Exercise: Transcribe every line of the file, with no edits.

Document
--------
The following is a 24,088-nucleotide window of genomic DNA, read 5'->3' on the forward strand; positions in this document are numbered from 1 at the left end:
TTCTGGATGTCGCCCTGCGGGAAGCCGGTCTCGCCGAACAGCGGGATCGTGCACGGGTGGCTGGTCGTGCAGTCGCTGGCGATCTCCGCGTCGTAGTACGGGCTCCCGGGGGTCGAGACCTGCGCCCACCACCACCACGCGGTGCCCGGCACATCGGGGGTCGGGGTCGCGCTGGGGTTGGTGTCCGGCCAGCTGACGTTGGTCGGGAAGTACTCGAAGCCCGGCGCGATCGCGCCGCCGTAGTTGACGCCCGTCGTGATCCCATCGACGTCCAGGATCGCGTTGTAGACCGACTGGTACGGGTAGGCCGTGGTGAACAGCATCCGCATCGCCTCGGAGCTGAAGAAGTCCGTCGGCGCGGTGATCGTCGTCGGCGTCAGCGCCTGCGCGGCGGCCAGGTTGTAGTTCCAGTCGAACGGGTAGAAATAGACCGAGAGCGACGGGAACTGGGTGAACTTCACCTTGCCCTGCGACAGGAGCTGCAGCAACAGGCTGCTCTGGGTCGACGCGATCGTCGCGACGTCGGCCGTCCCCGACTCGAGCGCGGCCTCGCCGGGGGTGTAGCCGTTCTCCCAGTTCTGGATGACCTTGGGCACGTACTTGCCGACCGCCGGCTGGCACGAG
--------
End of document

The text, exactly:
The following is a 24,088-nucleotide window of genomic DNA, read 5'->3' on the forward strand; positions in this document are numbered from 1 at the left end:
TTCTGGATGTCGCCCTGCGGGAAGCCGGTCTCGCCGAACAGCGGGATCGTGCACGGGTGGCTGGTCGTGCAGTCGCTGGCGATCTCCGCGTCGTAGTACGGGCTCCCGGGGGTCGAGACCTGCGCCCACCACCACCACGCGGTGCCCGGCACATCGGGGGTCGGGGTCGCGCTGGGGTTGGTGTCCGGCCAGCTGACGTTGGTCGGGAAGTACTCGAAGCCCGGCGCGATCGCGCCGCCGTAGTTGACGCCCGTCGTGATCCCATCGACGTCCAGGATCGCGTTGTAGACCGACTGGTACGGGTAGGCCGTGGTGAACAGCATCCGCATCGCCTCGGAGCTGAAGAAGTCCGTCGGCGCGGTGATCGTCGTCGGCGTCAGCGCCTGCGCGGCGGCCAGGTTGTAGTTCCAGTCGAACGGGTAGAAATAGACCGAGAGCGACGGGAACTGGGTGAACTTCACCTTGCCCTGCGACAGGAGCTGCAGCAACAGGCTGCTCTGGGTCGACGCGATCGTCGCGACGTCGGCCGTCCCCGACTCGAGCGCGGCCTCGCCGGGGGTGTAGCCGTTCTCCCAGTTCTGGATGACCTTGGGCACGTACTTGCCGACCGCCGGCTGGCACGAG